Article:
By Louise Chang, MD
Starting in April, CVS and Walgreen’s will start selling fertility tests for men, allowing hopeful dads to find out if they’re producing enough sperm to get their partners pregnant. Now, a do-it-yourself sperm count test may seem like a great win for men and their partners who want to assess fertility without seeing a specialist, but how helpful is a test like this, really?
Infertility can be due to female or male factors, and in many cases, female and male factors both contribute.
A work-up for male infertility typically includes a semen analysis. Although male infertility can be related to a low or zero sperm count, the problem may not always be about quantity. Sperm quality is important too. This means sperm’s ability to move normally and have the right form and structure. A standard semen analysis would also provide information on the volume of semen and its pH and look for other abnormalities within the sample.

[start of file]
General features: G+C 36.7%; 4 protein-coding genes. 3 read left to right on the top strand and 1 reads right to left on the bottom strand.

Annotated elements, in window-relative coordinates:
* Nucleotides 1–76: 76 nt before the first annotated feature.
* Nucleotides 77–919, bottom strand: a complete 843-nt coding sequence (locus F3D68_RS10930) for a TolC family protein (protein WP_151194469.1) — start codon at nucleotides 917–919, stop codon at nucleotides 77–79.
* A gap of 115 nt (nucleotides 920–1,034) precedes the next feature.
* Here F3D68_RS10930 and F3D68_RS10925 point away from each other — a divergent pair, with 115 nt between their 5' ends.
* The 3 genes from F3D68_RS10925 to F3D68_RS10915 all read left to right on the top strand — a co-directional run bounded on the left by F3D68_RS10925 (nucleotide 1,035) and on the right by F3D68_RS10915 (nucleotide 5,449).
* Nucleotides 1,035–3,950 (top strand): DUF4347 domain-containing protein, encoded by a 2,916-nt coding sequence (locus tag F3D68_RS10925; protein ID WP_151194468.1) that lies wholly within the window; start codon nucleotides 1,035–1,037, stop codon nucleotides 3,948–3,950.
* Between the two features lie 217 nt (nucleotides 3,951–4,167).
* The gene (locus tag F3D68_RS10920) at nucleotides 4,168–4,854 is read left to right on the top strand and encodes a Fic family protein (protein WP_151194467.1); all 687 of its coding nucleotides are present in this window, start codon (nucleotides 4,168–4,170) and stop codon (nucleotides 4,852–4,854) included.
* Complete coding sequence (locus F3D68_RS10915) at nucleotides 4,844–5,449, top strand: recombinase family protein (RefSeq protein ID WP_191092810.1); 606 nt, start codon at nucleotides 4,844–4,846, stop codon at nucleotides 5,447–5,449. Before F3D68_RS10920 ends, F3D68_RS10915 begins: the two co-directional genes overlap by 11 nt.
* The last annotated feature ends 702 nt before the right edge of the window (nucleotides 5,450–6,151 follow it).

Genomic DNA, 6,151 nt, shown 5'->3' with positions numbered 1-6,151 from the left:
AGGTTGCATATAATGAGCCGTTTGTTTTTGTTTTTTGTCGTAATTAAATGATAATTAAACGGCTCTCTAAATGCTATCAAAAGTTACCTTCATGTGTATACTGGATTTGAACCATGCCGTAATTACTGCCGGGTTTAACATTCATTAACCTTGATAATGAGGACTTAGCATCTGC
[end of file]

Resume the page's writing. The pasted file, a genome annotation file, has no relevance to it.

So these take-home tests may be helpful for checking quantity, but they can’t check for quality of sperm or semen. It may be convenient to have such a test available to use at home, but it’s still important to see a specialist to check for other problems that can also cause infertility.